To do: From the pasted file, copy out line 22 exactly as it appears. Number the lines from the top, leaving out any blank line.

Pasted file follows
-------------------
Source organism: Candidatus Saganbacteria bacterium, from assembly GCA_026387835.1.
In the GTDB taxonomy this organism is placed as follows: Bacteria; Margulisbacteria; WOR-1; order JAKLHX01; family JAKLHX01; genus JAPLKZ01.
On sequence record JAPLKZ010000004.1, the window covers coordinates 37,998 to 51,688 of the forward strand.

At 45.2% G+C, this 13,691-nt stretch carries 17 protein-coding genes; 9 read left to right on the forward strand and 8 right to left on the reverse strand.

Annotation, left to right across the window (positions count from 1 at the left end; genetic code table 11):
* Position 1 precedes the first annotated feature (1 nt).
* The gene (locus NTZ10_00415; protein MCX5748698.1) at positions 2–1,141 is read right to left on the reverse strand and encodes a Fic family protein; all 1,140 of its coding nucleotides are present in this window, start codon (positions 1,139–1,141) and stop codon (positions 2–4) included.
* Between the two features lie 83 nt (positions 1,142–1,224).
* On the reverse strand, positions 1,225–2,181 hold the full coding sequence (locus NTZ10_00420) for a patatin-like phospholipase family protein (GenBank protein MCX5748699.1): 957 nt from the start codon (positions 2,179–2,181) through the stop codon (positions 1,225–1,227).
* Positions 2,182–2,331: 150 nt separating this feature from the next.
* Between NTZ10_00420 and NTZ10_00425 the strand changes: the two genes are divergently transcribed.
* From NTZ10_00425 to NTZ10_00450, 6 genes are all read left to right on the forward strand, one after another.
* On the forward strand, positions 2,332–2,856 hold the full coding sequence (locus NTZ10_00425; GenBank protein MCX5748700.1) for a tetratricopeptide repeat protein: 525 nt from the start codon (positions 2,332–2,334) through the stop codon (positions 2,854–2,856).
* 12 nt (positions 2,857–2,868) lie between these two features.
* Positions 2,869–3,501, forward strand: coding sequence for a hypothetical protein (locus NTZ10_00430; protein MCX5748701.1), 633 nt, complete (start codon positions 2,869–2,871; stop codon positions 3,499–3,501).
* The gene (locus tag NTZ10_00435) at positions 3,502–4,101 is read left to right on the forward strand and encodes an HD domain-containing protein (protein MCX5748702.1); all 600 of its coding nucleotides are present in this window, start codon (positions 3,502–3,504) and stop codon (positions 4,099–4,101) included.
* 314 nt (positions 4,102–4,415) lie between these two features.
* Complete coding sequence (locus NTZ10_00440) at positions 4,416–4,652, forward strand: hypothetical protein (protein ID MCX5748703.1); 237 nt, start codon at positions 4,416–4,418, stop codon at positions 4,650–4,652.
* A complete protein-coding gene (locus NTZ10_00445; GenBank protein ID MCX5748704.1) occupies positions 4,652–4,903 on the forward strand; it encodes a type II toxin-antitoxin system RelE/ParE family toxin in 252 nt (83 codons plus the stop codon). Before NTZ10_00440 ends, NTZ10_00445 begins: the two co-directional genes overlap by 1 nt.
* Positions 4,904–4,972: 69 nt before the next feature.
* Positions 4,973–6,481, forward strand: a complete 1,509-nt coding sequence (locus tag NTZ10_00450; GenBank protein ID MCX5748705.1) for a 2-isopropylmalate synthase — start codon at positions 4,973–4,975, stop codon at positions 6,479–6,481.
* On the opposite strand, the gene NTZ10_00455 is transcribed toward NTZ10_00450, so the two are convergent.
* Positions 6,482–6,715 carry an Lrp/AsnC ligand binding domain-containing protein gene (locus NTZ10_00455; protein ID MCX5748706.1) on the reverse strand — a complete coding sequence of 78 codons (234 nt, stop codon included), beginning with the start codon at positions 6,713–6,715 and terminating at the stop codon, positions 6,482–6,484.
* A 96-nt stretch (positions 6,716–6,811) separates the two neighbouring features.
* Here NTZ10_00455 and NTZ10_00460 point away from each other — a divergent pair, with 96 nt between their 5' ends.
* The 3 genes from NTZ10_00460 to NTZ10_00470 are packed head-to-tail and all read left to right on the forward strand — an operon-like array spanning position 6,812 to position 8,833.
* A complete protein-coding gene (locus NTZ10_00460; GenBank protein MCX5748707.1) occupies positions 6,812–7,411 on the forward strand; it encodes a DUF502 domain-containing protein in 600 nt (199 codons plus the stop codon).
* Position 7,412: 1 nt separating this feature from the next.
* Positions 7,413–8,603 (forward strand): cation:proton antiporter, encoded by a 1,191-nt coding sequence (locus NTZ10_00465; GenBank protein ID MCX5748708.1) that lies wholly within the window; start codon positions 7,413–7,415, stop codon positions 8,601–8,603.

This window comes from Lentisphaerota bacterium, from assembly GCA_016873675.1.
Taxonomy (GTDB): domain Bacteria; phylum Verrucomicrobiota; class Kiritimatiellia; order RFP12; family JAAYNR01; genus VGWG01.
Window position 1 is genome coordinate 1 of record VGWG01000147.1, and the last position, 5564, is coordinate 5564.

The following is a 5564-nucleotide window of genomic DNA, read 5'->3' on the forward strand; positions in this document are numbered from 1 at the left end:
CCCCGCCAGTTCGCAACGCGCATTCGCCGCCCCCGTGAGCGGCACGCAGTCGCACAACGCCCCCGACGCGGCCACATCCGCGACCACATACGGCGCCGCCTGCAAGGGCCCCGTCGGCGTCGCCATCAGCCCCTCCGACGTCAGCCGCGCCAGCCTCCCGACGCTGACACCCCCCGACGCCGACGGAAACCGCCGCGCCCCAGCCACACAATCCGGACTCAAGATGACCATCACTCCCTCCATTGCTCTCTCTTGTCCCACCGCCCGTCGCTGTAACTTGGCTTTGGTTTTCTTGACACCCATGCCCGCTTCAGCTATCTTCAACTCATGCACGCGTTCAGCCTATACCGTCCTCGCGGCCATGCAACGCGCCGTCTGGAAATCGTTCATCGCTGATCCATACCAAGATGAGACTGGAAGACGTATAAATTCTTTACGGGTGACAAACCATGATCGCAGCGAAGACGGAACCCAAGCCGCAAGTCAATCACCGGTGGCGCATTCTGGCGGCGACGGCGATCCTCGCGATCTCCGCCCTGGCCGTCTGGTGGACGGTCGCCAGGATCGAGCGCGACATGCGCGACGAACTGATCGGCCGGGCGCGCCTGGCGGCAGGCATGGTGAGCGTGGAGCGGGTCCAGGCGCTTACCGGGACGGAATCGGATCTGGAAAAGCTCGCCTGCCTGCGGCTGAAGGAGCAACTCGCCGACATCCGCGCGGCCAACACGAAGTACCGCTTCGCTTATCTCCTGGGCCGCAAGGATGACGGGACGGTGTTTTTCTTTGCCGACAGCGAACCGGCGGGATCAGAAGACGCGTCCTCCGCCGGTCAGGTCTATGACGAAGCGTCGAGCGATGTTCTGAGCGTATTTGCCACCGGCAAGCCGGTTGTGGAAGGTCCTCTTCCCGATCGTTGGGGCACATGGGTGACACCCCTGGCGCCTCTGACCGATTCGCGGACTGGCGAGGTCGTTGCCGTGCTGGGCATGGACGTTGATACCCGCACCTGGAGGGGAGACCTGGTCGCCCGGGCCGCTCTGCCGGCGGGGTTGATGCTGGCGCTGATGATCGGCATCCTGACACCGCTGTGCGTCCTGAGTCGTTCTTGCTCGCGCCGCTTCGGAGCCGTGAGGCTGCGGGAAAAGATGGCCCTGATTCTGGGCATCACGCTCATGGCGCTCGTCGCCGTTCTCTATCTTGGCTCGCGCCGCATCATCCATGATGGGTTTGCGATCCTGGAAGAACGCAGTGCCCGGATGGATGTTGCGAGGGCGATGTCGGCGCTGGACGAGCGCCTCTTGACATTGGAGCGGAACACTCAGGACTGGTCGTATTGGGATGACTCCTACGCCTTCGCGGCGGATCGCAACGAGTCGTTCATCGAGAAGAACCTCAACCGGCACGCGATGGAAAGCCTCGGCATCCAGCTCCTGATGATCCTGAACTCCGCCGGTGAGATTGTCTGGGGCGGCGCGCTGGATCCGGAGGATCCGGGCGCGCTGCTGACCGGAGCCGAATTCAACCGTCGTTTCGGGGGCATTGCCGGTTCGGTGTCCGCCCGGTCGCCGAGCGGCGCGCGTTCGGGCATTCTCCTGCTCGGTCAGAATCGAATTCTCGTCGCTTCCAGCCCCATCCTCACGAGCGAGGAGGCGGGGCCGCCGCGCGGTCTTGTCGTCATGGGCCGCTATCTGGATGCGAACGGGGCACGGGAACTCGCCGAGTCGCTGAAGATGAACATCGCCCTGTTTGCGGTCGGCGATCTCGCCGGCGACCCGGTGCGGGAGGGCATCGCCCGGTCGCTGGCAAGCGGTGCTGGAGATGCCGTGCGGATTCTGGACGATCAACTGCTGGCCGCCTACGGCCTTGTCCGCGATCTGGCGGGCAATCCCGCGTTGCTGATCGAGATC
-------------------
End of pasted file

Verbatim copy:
* On the opposite strand, the gene NTZ10_00455 is transcribed toward NTZ10_00450, so the two are convergent.